What is Psoriatic Arthritis?
Psoriatic Arthritis is a kind of arthritis that commonly occurs in people who develop the skin condition called psoriasis. It can cause swollen joints to become stiff and painful. Between one and two in every five people with psoriasis will develop psoriatic arthritis. Usually this develops within 10 years after a psoriasis diagnosis, although some people experience problems with their joints before noticing anything with their skin. This happens because skin is regenerating itself each month. New skin cells form underneath the outer layer of older skin. The old skin cells are then shed, exposing the new skin beneath. Psoriasis develops when the skin regeneration process happens too quickly. When the skin cells develop faster than they should, the old skin isn’t shed quick enough. The result is scaly red patches of skin that can itch and feel very sore. Psoriasis plaques are usually found in patches on the knees, elbows, buttocks or head. They can however, appear anywhere on the body and may occasionally cover a wider area. Psoriatic Arthritis generally develops in psoriasis sufferers, although it doesn’t mean that psoriasis sufferers will develop the condition, no matter the severity of their symptoms. The condition is found to occur in around 5-10% of people with psoriasis. Additionally, around 15% of people develop Psoriatic Arthritis before experiencing psoriasis symptoms.
Different Types Of Psoriatic Arthritis Symptoms
There are five different types of Psoriatic Arthritis and each has its own symptoms and treatment. Symmetrical Psoriatic Arthritis affects both joints on each side of the body. Symptoms resemble a mild form of rheumatoid arthritis, although it can also occur in more severe forms. Another type of Psoriatic Arthritis, is Asymmetric and generally affects less than five individual joints, rather than in pairs. It’s most commonly found in swelling in the fingers and toes, causing them to have a sausage appearance. This is milder and less progressive than other types. Spondylitis (in the joints of the spine) can cause inflammation of the spinal joints and discs, causing severe deformities if left untreated. It is a rare form of Psoriatic Arthritis and this affects fewer than 5% of sufferers, but it can be severe and destroy cartilage and bone tissue. This leads to the deformity of the hands, feet or spine. Generally, flare-ups occur in subsequent remissions which are reflected in psoriasis symptoms. Distal interphangeal joints affect the first joint in the toes and fingers as this can be mistaken for osteoarthritis. Arthritis Mutilans causes severe inflammation that damages the joints of hands and feet.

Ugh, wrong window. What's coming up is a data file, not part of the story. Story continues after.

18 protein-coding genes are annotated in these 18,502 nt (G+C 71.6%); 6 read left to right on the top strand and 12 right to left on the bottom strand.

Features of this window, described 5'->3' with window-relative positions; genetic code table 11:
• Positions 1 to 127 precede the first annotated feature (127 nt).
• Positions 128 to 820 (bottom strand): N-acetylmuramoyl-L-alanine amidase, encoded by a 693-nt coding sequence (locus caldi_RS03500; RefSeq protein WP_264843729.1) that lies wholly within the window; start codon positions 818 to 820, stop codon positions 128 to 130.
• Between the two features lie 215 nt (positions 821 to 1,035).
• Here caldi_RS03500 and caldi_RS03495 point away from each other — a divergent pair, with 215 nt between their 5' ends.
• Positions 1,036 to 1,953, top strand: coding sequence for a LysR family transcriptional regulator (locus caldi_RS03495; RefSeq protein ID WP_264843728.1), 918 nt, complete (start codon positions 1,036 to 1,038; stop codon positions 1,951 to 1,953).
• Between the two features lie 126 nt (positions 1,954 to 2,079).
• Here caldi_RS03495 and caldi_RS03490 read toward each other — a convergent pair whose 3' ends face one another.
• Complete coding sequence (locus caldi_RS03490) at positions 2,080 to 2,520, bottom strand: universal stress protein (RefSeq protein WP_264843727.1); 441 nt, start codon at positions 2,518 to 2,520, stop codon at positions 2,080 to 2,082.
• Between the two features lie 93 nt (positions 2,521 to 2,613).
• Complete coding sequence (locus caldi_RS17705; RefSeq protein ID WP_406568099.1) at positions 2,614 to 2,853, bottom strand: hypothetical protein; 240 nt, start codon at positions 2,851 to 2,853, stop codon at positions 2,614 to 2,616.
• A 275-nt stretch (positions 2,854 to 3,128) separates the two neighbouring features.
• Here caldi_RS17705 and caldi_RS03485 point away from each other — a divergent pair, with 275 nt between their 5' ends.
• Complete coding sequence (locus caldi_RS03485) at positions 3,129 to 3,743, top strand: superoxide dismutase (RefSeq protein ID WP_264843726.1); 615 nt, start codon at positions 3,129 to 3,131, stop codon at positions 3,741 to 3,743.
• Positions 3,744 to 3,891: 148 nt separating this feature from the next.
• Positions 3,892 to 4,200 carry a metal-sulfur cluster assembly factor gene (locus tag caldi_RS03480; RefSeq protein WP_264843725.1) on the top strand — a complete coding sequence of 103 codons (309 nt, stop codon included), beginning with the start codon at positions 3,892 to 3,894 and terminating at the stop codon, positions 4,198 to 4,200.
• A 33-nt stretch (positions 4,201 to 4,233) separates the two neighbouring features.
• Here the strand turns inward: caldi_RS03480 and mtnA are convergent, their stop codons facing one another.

Treatment For Psoriatic Arthritis
Symptoms of Psoriatic Arthritis can be managed by using non-steroidal inflammatory drugs (NSAIDs), corticosteroids, anti-rheumatic drugs and biological therapies. All of these can help to relieve pain and reduce inflammation in the body caused by painful symptoms. Managing your weight (especially if you are overweight), enjoying a balance between rest and regular physical activity, avoiding drinking, smoking and maintaining a healthy lifestyle can all improve symptoms of Psoriatic Arthritis in the long-term.